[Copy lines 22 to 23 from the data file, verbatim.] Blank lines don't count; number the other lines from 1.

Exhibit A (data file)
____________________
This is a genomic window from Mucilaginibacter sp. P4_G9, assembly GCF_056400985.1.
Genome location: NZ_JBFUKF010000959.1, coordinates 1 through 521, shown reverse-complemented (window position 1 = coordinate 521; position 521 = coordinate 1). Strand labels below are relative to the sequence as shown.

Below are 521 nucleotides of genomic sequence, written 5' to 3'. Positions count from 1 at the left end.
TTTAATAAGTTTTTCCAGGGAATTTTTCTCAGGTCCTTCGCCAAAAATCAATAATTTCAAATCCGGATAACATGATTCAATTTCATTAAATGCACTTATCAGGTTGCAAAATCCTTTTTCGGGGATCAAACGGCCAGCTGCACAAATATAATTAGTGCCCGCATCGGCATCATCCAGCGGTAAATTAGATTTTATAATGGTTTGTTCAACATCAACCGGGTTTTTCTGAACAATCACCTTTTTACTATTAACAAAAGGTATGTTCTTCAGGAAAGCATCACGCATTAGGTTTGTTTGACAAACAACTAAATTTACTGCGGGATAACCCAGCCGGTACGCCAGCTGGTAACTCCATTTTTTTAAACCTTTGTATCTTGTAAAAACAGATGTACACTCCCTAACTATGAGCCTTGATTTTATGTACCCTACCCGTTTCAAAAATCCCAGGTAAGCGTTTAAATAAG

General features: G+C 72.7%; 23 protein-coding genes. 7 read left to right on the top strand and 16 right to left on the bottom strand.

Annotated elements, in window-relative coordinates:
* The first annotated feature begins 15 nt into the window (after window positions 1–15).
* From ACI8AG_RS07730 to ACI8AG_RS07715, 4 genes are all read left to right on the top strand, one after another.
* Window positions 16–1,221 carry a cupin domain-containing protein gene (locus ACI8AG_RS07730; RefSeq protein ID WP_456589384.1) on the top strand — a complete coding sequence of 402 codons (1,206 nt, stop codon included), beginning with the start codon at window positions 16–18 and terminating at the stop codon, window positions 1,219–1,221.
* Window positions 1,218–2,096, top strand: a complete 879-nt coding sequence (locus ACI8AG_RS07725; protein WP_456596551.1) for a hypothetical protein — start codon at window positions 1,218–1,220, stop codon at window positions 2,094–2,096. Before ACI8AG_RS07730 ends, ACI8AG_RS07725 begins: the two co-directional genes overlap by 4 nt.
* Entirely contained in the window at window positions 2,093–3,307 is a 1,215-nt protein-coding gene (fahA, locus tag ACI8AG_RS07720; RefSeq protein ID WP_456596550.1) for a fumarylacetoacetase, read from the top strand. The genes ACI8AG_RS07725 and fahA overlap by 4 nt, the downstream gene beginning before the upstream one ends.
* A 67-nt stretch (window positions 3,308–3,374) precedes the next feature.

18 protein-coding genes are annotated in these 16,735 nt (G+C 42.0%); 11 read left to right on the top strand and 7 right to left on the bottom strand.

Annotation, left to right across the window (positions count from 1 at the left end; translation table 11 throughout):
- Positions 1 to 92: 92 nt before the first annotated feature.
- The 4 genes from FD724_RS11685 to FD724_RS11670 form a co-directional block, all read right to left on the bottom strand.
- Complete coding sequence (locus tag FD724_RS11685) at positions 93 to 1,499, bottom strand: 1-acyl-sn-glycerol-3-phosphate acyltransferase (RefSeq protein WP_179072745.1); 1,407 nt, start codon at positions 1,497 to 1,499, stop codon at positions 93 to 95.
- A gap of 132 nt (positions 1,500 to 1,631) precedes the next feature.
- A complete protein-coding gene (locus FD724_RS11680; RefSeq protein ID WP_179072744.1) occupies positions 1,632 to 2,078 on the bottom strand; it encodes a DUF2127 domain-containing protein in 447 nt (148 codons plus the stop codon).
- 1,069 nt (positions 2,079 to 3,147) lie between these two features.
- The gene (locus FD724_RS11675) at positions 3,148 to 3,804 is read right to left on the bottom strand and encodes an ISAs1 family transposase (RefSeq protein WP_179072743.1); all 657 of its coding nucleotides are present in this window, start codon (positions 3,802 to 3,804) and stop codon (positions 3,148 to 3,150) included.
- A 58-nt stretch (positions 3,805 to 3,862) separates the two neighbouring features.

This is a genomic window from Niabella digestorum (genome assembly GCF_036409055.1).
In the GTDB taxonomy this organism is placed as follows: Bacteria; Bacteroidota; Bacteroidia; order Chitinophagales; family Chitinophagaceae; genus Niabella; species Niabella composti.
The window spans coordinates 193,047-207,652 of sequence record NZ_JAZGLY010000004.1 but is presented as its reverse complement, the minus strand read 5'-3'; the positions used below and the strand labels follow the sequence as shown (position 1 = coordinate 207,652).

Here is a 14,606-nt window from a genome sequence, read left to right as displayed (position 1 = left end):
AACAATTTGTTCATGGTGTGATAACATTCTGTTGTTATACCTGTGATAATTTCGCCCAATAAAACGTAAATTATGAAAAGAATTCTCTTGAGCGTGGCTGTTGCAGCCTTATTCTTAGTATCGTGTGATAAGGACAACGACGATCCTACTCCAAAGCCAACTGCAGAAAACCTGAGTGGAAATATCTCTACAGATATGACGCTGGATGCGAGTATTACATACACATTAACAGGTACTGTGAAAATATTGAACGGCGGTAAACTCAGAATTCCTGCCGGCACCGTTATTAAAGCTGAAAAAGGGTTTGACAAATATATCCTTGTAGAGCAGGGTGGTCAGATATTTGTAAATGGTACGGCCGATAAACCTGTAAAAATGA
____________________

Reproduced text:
- A 58-nt stretch (positions 3,805 to 3,862) separates the two neighbouring features.

This is a genomic window from Niabella digestorum (genome assembly GCF_036409055.1).